Wednesday, March 19, 2008


“Conflict is the beginning of consciousness.” M. Esther Harding

Ah conflict. The root of all gaming (for me at least). It may be true that nearly all games are based around conflict, whether it be violent (blood and gore) or simply competitive (times, scores). I have to agree that conflict simply makes challenges more personal. Challenge without conflict does become predictable, much in the sense that challenge without conflict becomes boring. They come hand in hand.

As I have mentioned in nearly every post before this one, I am a fan of the violent type of conflict/competition that is found in so many games today. How boring, yes I know. I do think it is worth mentioning though that I personally prefer to play these sort of games co-operatively or with a team of people, whether that be humans vs humans, or humans vs bot/npcs. To me this style of gaming is very appealing as it forces team work and co-operation and generates positive gaming mechanics (healing a friend, covering the flag carrier, assisting the defence etc...). So far to date the most enjoyable experience I have had in this area of gaming was Serious Sam (the original) with a group of 7 friends. Epic.

Below: Serious Sam - YEEEEEHAWW!!!!

It is necessary though to distinguish other sorts of conflict and competition in gaming, lest game designers get funneled into thinking that a competitive game has to be violent. An example of non violent competition can even be seen in economic models in MMOs. Using something as simple as the auction house in WoW, you will find many users not only competing for items to bid the lowest price on, but people who wish to sell their items for less than the lowest person (known as undercutting). This is a contest involving gold and greed that is not really a big deal, but nevertheless often results in some angry customers.

Below: WoW AH - Sif undercut me you #!*$@^!

Is conflict and competition necessary? In my opinion, some form of either is necessary for a game to be a game and not simply a form of leisure. A leisure activity it is, yes, but you would hardly call sitting in a virtual rainforest listening to the rain a 'game'. Something needs to be happening. Even in a game such as Audiosurf, a recent music themed game combining elements of racers and tetris, has competition in it, as enjoyable as the game is. Online scoring of music 'tracks' generated by the game's engine are often a source of player's re-playability of the game. After all, beating 'Killer747' at your favourite song who lives in ... somewhere ... is the most important thing in the world after all. Even solitaire has minor competition in it, if you take the time it takes to complete and the tactfulness of play into account (though not many people do).

Below: AudioSurf - seizure inducing fun ftw!

About the only game I know of that doesn't have some form of conflict or competition (even in an AI or scripted sense) would be the Sims. Which is unusual because it is apparently the highest selling PC game at the moment. Is that because the majority of gamers (i.e. casuals) prefer a lack of conflict/competition in their gaming? Interesting...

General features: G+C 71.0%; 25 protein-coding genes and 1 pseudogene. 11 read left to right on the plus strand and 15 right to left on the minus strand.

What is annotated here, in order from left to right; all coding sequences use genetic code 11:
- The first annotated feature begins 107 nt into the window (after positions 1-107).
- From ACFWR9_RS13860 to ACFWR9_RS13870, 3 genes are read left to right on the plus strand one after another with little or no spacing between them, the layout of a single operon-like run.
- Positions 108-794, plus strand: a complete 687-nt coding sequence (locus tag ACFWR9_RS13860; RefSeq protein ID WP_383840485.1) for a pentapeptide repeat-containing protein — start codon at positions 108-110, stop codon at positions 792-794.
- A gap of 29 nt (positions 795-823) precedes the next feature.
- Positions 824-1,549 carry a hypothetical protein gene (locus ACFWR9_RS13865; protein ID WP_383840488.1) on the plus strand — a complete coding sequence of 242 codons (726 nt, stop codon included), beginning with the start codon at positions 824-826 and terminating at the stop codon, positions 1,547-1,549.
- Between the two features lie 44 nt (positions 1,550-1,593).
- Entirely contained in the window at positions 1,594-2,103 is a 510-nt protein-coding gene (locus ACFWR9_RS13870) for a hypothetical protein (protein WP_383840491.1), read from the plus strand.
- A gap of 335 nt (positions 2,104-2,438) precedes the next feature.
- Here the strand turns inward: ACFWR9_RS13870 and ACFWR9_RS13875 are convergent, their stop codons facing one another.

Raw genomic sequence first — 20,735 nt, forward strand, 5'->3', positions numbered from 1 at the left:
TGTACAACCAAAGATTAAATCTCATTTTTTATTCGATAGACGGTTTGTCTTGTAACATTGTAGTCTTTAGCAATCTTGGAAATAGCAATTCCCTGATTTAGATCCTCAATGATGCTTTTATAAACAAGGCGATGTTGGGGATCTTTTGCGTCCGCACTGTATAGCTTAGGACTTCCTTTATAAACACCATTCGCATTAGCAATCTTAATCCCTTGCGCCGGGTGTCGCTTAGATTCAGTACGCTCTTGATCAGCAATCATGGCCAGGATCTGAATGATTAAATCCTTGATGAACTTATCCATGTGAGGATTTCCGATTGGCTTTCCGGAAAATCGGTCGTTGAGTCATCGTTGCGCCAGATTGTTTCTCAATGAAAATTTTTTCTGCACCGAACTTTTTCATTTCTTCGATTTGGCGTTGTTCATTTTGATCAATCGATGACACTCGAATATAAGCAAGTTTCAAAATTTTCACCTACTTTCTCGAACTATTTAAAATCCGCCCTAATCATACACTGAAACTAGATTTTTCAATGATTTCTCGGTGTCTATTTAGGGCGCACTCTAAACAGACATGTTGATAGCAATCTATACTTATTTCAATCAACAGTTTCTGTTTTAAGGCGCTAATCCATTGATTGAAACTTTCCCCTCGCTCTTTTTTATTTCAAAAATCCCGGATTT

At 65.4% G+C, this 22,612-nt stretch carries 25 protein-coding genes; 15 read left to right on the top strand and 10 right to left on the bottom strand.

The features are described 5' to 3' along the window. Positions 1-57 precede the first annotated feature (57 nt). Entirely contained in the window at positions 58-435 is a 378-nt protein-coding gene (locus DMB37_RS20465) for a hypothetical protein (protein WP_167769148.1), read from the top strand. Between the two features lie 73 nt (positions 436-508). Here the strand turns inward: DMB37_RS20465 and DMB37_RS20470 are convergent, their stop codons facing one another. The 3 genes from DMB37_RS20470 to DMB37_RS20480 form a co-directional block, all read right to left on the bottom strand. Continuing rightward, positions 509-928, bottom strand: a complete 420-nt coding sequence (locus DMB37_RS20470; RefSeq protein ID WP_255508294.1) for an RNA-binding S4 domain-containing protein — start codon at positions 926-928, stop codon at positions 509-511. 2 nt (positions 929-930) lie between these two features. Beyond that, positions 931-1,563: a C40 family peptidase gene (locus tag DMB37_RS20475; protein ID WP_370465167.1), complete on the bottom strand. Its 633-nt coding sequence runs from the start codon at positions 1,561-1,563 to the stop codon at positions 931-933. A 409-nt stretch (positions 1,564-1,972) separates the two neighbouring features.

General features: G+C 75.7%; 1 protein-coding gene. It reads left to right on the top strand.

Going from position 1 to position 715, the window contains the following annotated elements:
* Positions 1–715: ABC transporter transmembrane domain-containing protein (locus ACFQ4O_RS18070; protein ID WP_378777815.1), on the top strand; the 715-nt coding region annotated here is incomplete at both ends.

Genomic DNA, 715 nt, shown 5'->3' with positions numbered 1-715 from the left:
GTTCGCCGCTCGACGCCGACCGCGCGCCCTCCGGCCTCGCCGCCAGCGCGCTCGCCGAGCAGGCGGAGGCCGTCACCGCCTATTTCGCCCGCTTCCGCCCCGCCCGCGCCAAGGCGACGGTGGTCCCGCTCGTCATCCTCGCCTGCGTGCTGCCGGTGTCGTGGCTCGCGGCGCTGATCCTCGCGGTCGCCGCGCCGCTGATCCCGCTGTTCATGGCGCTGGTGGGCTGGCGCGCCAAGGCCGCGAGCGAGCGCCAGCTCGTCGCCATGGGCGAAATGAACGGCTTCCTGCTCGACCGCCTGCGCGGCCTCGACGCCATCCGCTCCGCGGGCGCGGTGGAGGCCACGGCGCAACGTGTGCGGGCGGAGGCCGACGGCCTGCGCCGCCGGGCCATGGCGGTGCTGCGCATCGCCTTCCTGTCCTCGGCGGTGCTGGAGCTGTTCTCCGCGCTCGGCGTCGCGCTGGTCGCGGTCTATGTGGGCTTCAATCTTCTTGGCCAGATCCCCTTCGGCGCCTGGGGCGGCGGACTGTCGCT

I do agree however that a degree of unpredictability and uncertainty in gaming is necessary for it to be wholly enjoyable. Uncertainty, whether that be ignorance of an encounter or the skill level of another opponent, results in challenging and refreshing gameplay, even if it does turn out to be rather easy. Even games that are largely based on random number generators can have high levels of unpredictability which can still be considered skillful and not entirely random (e.g. WoW PvP). Although I do not really believe that games require complete unpredictability to be entertaining, let alone skillful. Hardcore competitive FPS shooters and strategy games are games that are both incredibly skillful and unpredictable. However, compared to games like Guitar Hero which also requires a large amount of skill, it also tends to be rather predictable even if you have mastered it on expert difficulty and played it long enough.

So what does this mean in terms of games design, and more importantly in our board game protptype entitled currently as 'King of the Hill'? There will be competitive play, that has been established. Players will compete against each other to be the best at this game which will require the reaching and holding of a priority node (in this case the top of the hill). The idea of introducing co-operative play (i.e. underdogs teaming up on the leading player/s) is still in debate. It could be entirely optional or forced when one player starts leaving everyone in the dust. Historically, King of the Hill games have been about the lone winner, beating everyone else who had teamed up against him or her. Introducing cooperative play in this sense would possibly result in interesting alliance-switching games that should be both longer and more enjoyable, as well as greater glory for the eventual winner.

The rolling of dice will fulfill the role of the random number generator, adding unpredictability to the game. Strategy can be added if the allowance on directional movement goes through, considering the environment for play is linked (circular spiral based). Ambushing or cutting off opponents could add interesting elements to the gameplay. These topics and many related issues are currently in discussion amongst our team's members and should hopefully be resolved in the following weeks to come.

"When one ceases from conflict, whether because he has won, because he has lost, or because he cares no more for the game, the virtue passes out of him." Charles Horton Cooley

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